State Street’s role as manager of Hong Kong’s largest ETF under scrutiny

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Hong Kong’s central bank is working with the Tracker Fund’s supervisory board to review State Street Global Advisors’ role as manager of the territory’s largest exchange-traded fund.

There have been high-level discussions about replacing the manager since he did an about-face earlier this year on whether to implement the Trump administration’s investment bans on companies linked to the Chinese army.

The Hong Kong Monetary Authority has been working closely with the six-member oversight committee of the Hong Kong $ 94.43 billion ($ 12.03 billion) Hong Kong Tracking Fund since January, when State Street turned around after initially deciding to divest from the banned Chinese. companies.

The widely read Hong Kong Apple Daily newspaper reported Government officials on Wednesday commissioned an independent study to examine the role of the Boston-based fund house in running the strategically important ETF, which it has done for more than two decades.

This article has already been published by Ignite Asia, a title belonging to the FT group.

It comes at a time when a number of Chinese and local asset managers have clearly attempted to replace State Street in running the Tracker Fund, which is Hong Kong’s largest retirement savings vehicle, managing money. of nearly 200,000 retail investors.

“If the supervisory board decides to change directors, we believe it will do a careful assessment and consider different candidates,” HKMA told Ignites Asia.

The Supervisory Board, which has the ultimate power to change the ETF’s manager and trustee, is made up of veterans from different backgrounds including academia, the Hong Kong Stock Exchange and the asset management industry. investments.

A Hong Kong-based senior executive said the situation was getting more and more complicated for State Street and the oversight committee, as well as the HKMA.

This is more than a business decision, and the decision to decide which company should manage the Tracker Fund has now become very political, given the size of the fund, the operational challenges and the manager’s duties towards -visible from the largest ETF in Hong Kong.

Rebecca Chua, founder and managing partner of Hong Kong-based Premia Partners, said it was premature to say that State Street would be replaced and that the review appeared to be aimed at putting in place a contingency plan and deciding whether the current configuration was most suitable for unitholders of the fund in Hong Kong.

US President Joe Biden is apparently keen to maintain and even expand investment limits in blacklisted Chinese companies, despite calls from many US financial institutions to abandon the strategy. In January, the U.S. Treasury extended the ban’s effective deadline to May 27, but Biden has yet to decide whether or not to uphold former President Donald Trump’s executive order that introduced it.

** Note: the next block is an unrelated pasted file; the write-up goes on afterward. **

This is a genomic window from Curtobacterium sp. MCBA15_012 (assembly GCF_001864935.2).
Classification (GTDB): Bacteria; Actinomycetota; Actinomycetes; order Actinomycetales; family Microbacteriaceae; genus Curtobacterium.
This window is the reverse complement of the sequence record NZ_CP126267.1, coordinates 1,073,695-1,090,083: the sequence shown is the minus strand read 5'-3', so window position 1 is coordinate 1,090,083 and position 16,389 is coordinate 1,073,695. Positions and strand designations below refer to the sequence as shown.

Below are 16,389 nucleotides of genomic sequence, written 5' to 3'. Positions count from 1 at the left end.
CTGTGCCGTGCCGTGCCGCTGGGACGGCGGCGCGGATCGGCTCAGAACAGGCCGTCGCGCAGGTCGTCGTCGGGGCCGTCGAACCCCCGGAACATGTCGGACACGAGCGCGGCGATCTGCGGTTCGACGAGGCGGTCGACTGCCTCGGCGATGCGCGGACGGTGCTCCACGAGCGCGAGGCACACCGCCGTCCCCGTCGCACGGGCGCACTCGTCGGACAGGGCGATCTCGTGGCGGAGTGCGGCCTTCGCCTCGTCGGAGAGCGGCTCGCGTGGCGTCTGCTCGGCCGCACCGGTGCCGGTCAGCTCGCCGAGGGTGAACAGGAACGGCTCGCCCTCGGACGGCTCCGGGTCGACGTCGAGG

The Tracker Fund was established 21 years ago by the Hong Kong government with the aim of disposing of a substantial amount of shares it acquired during the Asian financial crisis. The fund’s assets have declined significantly from the start of this year, from HK $ 107.18 billion on January 7, before the fallout, to its current size.

CSOP Asset Management and Hang Seng Investment Management have been identified as two of the most likely candidates to replace SSGA as manager of the Tracker Fund if the decision is made to extend Trump’s executive order.

Earlier this month, CSOP AM launched an ETF tracking the Hong Kong Hang Seng Index, directly calling State Street moves in January as raising concerns for investors.

“The response to sanctions from the current US fiduciary manager, which manages the largest HSI tracking ETF, has worried investors as it could lead to significant tracking errors for the largest HSI tracking ETF,” CSOP told the ‘time.

The CSOP Hang Seng ETF possesses approximately HK $ 160.8 million in assets under management.

Hang Seng ETF from Hang Seng IM, which was launched in 2004 just a few years after the Hong Kong Tracker Fund, has an AUM of around HK $ 48 billion.

State Street said the company has not commented on the market rumors.

The company added that State Street has invested in all of the constituent companies of the Hang Seng Index for the Tracker Fund of Hong Kong and remains committed to achieving the stated investment objectives of the fund in order to deliver investment results that match. closely to the performance of the Hang Seng index.

Additional reporting by Selena Li

* Ignites Asia is a news service published by FT Specialist for professionals working in the asset management industry. It covers everything from new product launches to regulations and industry trends. Trials and subscriptions are available at

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